I must have spent at least four hours hunting for a simple way to read the current used video memory from my system. I must have done everything at least once. Using the legacy DirectX API, created an OpenGL context to grab it that way, tapped into the WINAPI, used DxDiag, used DXGI and everything in between. You would think this relatively common requirement would be a simple DirectX command, but no, it's wrapped in mystery and riddled with dead-ends. After completely failing in this, I decided on a different approach and used GPU-Z window alongside the loading process and watched for video memory spikes that way. Can't waste days writing a robust video memory monitor when I have game engines to write.  If anyone has some 'working' code in C++ that can detect the 'remaining' (not total) amount of video memory on NVIDIA and AMD machines, please do post.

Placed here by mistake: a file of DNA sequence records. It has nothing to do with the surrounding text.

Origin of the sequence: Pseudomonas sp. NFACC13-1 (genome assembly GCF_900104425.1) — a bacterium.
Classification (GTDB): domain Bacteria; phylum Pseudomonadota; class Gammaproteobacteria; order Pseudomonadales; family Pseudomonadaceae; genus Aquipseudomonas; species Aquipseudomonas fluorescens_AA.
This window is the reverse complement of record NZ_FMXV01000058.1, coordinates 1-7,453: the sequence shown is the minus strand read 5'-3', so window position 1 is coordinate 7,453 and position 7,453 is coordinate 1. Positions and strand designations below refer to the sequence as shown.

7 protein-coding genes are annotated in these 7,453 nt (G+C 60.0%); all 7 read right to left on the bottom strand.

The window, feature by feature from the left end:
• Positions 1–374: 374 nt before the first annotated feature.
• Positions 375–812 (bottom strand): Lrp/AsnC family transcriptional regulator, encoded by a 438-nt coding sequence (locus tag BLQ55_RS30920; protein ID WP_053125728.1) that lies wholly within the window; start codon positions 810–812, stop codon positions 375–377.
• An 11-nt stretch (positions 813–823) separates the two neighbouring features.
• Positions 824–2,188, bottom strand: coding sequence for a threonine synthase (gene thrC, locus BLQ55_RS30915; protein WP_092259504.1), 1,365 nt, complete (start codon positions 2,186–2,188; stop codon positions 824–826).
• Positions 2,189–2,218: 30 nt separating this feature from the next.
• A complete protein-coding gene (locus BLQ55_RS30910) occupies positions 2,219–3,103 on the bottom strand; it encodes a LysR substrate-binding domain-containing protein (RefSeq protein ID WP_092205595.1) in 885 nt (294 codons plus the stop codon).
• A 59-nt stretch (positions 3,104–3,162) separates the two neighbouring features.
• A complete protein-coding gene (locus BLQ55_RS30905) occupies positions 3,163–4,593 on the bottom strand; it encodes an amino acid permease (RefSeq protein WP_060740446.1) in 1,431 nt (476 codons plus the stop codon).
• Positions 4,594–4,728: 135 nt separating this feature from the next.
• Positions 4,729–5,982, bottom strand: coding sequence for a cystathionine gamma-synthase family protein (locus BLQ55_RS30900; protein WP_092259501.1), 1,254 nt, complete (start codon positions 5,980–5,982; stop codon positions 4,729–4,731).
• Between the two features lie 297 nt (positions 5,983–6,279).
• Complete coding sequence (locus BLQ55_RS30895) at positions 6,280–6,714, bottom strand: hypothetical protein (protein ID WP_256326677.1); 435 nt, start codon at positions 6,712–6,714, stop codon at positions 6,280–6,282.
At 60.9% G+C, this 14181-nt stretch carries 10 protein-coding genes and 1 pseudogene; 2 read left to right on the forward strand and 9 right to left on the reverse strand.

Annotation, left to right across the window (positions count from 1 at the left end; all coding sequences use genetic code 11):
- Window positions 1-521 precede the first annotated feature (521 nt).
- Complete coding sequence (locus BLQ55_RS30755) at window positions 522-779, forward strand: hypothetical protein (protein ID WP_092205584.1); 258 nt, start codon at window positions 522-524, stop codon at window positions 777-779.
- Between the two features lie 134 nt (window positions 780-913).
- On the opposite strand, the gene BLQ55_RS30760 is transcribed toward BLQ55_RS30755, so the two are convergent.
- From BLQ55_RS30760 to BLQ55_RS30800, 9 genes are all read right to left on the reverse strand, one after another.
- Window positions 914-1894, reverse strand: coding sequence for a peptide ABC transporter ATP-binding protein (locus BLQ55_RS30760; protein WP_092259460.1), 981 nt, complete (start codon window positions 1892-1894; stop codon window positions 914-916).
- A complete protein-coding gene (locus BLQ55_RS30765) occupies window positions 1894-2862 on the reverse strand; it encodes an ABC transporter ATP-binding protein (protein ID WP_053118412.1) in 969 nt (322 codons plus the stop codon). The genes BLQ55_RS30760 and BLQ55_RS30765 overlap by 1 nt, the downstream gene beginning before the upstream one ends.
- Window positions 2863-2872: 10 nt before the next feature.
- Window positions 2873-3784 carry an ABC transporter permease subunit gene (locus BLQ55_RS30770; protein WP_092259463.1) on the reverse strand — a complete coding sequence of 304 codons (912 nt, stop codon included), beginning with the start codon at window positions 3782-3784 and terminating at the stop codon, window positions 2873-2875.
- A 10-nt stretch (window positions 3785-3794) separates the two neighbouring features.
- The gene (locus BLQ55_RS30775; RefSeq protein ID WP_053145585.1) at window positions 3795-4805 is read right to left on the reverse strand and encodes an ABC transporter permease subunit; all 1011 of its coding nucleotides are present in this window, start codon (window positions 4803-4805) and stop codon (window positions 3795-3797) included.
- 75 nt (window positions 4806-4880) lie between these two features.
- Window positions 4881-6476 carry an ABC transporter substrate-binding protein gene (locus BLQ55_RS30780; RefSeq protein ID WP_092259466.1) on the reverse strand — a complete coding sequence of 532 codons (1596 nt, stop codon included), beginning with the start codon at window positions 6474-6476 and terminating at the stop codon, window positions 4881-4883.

On proceeding the old fashioned way, I did uncover one crucial fact, which lead to a 400MB+ saving on one of my standalone levels. A cheeky claim, as it turns out when you encrypt media, it does not remember it was loaded, and subsequently loads it in again for any other entity that needs the reference. This would include entities of the same type, and more crucially light map textures. My run this morning crashed out at 1GB of video memory, my new test loaded, ran and leveled off at 805MB (673MB when divide all textures by 32) video memory (which included a large uncompressed Church texture which gobbled 128MB all by itself) :)  This brief journey puts me in a position where I can load in a lightmapped standalone level now, which is great!